There was light drizzle all morning, so I only did a short hike, and ended up with 16 avian species. The male and female Blue Grosbeaks continue along Slabtown Branch Creek.
Blue Ridge Parkway/Route 610; September 2
It was quite foggy, but it started to clear by 9:45. When I got up to Rockfish Gap at 10:00, it was still really foggy, but cleared as soon as I got to the old tower on Route 610. There were a few brief periods of sunshine, but it was mostly cloudy during the rest of the morning. Birds were flitting high up in the trees at the old tower. I heard the dawn song of a Hooded Warbler, but did not see it.
Blackburnian Warbler and Red-eyed Vireo
I continued south on Route 610, heard another Hooded Warbler, and stopped near the intersection of the parkway at mm. 4 where there was quite a bit of avian activity. I got a quick look at a Chestnut-sided Warbler, and got my best photos of the morning - a Yellow-throated Vireo.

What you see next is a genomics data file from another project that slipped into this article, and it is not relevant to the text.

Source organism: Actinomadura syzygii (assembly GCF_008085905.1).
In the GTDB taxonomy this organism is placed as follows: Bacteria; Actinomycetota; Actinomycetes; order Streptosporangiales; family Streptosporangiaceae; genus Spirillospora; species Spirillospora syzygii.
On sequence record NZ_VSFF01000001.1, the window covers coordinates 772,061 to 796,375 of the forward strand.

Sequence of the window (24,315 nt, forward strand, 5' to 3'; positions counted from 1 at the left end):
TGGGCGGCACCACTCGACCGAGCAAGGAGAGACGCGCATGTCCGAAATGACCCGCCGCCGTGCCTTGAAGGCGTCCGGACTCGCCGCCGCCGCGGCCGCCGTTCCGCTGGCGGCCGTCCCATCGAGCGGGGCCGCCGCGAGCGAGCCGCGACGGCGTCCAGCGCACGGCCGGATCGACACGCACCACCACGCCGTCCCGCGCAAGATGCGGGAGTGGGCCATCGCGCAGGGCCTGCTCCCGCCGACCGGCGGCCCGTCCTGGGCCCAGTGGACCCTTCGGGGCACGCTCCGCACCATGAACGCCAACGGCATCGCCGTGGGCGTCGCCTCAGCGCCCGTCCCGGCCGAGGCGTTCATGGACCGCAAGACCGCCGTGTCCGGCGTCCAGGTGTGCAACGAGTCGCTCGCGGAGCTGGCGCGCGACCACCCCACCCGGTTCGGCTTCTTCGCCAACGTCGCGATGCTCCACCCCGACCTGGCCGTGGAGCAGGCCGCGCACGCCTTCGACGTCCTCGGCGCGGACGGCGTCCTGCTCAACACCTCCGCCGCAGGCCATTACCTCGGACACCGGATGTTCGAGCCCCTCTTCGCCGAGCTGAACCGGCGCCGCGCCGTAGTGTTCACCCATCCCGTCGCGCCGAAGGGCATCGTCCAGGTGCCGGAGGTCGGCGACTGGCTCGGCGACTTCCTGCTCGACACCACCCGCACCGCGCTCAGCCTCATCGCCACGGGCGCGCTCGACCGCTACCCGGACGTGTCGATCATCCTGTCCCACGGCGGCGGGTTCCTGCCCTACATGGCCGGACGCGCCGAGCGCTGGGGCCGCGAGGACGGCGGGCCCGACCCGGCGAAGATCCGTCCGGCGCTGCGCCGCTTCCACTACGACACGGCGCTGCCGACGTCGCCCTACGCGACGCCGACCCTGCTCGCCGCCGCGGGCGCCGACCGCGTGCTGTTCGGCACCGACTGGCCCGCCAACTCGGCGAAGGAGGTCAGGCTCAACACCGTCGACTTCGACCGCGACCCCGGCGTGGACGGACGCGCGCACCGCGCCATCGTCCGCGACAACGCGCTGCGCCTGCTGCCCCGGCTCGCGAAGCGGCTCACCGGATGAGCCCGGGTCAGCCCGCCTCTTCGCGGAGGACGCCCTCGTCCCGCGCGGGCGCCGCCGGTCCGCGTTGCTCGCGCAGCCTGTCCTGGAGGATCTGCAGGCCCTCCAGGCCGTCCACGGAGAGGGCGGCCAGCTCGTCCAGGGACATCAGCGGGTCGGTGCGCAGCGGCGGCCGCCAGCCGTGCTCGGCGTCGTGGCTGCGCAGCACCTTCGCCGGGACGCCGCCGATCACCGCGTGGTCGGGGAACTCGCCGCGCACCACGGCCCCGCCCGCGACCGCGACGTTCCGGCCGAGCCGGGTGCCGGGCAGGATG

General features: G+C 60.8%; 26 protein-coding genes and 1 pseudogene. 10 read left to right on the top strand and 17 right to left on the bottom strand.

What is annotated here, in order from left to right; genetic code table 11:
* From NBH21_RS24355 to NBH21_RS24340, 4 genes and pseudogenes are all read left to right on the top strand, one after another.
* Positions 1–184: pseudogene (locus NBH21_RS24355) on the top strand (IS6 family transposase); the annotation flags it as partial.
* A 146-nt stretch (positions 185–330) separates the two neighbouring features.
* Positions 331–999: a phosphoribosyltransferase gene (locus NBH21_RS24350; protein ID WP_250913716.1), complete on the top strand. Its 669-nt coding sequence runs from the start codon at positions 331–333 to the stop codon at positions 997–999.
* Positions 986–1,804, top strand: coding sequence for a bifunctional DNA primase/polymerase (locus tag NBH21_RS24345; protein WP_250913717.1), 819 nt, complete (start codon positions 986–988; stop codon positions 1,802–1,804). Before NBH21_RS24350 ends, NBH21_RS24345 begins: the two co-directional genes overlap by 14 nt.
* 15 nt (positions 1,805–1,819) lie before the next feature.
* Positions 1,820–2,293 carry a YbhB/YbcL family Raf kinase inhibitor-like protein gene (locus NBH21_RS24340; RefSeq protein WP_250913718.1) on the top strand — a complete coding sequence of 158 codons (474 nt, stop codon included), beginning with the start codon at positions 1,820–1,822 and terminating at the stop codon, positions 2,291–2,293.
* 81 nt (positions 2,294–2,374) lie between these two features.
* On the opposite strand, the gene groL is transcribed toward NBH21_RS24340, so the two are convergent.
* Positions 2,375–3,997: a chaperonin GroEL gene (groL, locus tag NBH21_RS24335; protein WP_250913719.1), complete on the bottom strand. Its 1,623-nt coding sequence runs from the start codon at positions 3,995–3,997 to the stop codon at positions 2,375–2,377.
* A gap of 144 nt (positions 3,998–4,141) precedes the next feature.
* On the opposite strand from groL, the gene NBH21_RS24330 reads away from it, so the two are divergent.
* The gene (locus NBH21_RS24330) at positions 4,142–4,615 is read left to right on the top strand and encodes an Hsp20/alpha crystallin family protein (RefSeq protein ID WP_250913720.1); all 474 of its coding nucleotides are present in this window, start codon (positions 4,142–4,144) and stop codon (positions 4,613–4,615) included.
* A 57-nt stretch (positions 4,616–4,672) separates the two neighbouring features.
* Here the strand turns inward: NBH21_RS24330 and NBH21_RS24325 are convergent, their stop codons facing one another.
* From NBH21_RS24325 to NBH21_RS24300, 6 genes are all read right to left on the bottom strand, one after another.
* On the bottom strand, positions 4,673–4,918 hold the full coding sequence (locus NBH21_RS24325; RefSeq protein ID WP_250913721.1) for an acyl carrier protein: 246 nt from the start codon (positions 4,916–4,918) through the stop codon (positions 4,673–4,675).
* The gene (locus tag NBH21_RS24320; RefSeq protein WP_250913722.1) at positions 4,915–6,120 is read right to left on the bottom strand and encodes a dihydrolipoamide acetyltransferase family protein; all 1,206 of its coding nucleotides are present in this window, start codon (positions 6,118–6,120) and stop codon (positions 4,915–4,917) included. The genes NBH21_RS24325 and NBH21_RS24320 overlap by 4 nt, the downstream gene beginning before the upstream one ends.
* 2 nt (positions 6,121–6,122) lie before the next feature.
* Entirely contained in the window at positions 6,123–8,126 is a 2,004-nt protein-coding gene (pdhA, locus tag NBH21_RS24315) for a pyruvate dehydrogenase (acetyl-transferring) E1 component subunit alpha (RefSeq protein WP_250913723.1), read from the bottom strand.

I had already logged 20 avian species on Route 610 when I got back onto the parkway and headed south. At the south, upper end of the cirque (mm. 7.5), I heard a Cerulean Warbler, and got a few photos of a first fall male American Redstart. This is the first time I have ever seen or heard a Cerulean Warbler in September, and the extreme late date for this species here is September 14.
I heard another Hooded Warbler at Hickory Springs Overlook (mm. 12), and I hiked south to the mm. 12 sign post. There was quite a bit of avian activity there. Most of the birds were Red-eyed Vireos, but I got a quick look at a Tennessee Warbler, making it 6 warbler species for the morning.
Carolina Chickadee and Red-eyed Vireo